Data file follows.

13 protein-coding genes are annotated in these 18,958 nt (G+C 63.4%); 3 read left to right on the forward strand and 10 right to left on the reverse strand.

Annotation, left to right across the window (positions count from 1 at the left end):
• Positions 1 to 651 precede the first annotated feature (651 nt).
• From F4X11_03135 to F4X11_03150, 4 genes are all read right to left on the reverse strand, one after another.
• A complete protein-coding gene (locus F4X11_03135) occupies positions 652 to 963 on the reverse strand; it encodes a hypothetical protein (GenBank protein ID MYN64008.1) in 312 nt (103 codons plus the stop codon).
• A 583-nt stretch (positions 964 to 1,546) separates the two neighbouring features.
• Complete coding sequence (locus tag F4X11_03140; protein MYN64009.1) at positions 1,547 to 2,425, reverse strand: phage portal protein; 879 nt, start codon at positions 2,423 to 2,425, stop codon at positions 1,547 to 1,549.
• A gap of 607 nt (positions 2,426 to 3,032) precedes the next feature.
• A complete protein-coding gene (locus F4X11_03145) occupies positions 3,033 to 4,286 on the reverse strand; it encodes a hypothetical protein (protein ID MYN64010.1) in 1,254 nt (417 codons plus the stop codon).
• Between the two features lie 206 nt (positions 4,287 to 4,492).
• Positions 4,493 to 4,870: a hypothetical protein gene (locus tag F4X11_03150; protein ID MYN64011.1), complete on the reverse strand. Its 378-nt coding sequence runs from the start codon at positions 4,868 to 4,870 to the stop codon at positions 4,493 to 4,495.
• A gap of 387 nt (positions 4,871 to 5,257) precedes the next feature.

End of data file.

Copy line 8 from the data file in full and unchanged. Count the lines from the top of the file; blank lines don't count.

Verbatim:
• A gap of 607 nt (positions 2,426 to 3,032) precedes the next feature.